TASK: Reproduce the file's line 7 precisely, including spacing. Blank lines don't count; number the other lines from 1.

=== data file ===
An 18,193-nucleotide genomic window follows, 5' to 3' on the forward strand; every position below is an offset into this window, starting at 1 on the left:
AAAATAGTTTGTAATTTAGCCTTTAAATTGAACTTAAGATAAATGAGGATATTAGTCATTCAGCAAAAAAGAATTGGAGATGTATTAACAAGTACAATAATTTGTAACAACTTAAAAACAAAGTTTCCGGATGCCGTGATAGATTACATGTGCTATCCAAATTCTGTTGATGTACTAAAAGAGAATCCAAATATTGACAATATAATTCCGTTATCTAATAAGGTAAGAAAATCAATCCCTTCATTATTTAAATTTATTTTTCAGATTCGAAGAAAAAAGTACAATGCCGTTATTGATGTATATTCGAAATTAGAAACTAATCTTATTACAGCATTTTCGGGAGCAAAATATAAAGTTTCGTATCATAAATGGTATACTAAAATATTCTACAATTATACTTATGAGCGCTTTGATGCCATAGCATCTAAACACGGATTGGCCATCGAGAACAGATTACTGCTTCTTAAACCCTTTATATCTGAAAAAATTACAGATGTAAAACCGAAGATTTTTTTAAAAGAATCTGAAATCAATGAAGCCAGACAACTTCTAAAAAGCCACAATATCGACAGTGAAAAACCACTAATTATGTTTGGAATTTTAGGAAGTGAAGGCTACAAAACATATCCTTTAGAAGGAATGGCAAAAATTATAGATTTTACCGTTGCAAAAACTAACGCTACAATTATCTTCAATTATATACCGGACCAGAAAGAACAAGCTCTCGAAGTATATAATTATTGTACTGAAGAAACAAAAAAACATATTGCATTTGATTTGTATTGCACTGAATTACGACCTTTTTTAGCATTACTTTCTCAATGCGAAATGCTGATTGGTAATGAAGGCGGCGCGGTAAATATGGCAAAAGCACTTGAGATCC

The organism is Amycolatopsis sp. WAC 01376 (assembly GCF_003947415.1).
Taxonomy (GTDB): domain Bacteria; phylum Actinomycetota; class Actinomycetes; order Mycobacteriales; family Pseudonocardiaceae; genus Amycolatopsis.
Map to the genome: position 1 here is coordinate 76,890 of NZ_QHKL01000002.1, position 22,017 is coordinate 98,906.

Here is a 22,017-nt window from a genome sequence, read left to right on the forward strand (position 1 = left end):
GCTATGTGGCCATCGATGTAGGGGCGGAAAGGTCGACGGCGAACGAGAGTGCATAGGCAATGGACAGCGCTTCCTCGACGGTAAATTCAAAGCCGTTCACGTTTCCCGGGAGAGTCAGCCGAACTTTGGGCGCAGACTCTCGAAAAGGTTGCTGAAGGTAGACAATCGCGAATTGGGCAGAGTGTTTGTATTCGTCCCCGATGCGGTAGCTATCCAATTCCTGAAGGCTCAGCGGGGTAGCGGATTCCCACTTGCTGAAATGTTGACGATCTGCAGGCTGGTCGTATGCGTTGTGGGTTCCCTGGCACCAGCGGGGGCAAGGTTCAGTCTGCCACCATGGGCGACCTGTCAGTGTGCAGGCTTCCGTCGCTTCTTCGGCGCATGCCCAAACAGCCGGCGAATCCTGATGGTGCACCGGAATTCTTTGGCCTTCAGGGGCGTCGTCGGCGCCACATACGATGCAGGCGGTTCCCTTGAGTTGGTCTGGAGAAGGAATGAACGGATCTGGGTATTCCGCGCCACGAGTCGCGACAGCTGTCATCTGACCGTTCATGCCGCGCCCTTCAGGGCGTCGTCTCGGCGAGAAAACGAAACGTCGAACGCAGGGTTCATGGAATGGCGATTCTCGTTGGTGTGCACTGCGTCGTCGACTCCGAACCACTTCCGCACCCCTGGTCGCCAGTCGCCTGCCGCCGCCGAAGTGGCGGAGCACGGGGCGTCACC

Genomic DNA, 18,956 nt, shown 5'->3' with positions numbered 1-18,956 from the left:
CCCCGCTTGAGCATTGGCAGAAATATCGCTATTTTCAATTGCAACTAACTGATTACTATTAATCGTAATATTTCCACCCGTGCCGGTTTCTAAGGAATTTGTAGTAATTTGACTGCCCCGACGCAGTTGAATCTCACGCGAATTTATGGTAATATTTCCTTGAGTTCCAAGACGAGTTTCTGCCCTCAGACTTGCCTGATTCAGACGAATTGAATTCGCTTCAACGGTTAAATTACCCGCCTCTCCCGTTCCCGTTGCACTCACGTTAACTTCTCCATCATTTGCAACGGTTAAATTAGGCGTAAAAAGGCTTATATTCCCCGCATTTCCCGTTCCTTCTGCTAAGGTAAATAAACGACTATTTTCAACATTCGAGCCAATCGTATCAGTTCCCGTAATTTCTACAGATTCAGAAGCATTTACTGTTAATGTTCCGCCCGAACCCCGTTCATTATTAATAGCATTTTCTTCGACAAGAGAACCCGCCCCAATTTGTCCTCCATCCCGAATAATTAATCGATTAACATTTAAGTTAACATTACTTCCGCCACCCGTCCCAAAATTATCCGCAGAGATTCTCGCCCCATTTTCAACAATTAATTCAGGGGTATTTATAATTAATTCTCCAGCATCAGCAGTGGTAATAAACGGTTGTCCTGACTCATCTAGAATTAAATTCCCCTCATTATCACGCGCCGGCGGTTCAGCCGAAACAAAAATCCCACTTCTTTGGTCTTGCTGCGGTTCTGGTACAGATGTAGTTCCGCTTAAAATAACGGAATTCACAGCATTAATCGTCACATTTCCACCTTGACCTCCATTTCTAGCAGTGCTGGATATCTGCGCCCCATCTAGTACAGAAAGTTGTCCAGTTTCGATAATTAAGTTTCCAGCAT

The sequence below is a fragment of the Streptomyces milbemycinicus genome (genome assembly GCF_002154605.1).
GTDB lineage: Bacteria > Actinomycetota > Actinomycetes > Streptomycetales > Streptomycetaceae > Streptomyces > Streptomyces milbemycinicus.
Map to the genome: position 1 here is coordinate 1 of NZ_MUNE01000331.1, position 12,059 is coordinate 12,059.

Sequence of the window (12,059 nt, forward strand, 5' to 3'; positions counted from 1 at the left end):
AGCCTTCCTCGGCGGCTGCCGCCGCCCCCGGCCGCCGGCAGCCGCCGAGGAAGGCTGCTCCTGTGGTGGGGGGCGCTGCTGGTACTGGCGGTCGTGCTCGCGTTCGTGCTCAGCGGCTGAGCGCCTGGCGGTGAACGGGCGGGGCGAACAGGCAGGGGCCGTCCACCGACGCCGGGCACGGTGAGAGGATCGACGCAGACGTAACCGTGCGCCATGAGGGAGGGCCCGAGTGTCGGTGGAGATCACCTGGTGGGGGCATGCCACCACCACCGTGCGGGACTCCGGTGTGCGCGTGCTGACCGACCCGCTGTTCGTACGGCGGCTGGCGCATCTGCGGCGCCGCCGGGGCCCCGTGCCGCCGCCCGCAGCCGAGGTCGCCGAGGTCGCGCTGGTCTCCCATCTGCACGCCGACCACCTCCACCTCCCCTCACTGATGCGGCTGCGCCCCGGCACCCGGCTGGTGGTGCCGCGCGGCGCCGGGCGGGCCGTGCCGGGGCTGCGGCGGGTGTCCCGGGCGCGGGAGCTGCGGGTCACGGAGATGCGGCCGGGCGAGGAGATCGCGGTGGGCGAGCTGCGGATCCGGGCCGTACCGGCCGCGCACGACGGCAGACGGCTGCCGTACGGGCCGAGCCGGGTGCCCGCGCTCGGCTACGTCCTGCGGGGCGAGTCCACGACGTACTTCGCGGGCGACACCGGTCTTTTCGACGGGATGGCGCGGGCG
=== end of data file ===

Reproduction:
GCTATGTGGCCATCGATGTAGGGGCGGAAAGGTCGACGGCGAACGAGAGTGCATAGGCAATGGACAGCGCTTCCTCGACGGTAAATTCAAAGCCGTTCACGTTTCCCGGGAGAGTCAGCCGAACTTTGGGCGCAGACTCTCGAAAAGGTTGCTGAAGGTAGACAATCGCGAATTGGGCAGAGTGTTTGTATTCGTCCCCGATGCGGTAGCTATCCAATTCCTGAAGGCTCAGCGGGGTAGCGGATTCCCACTTGCTGAAATGTTGACGATCTGCAGGCTGGTCGTATGCGTTGTGGGTTCCCTGGCACCAGCGGGGGCAAGGTTCAGTCTGCCACCATGGGCGACCTGTCAGTGTGCAGGCTTCCGTCGCTTCTTCGGCGCATGCCCAAACAGCCGGCGAATCCTGATGGTGCACCGGAATTCTTTGGCCTTCAGGGGCGTCGTCGGCGCCACATACGATGCAGGCGGTTCCCTTGAGTTGGTCTGGAGAAGGAATGAACGGATCTGGGTATTCCGCGCCACGAGTCGCGACAGCTGTCATCTGACCGTTCATGCCGCGCCCTTCAGGGCGTCGTCTCGGCGAGAAAACGAAACGTCGAACGCAGGGTTCATGGAATGGCGATTCTCGTTGGTGTGCACTGCGTCGTCGACTCCGAACCACTTCCGCACCCCTGGTCGCCAGTCGCCTGCCGCCGCCGAAGTGGCGGAGCACGGGGCGTCACC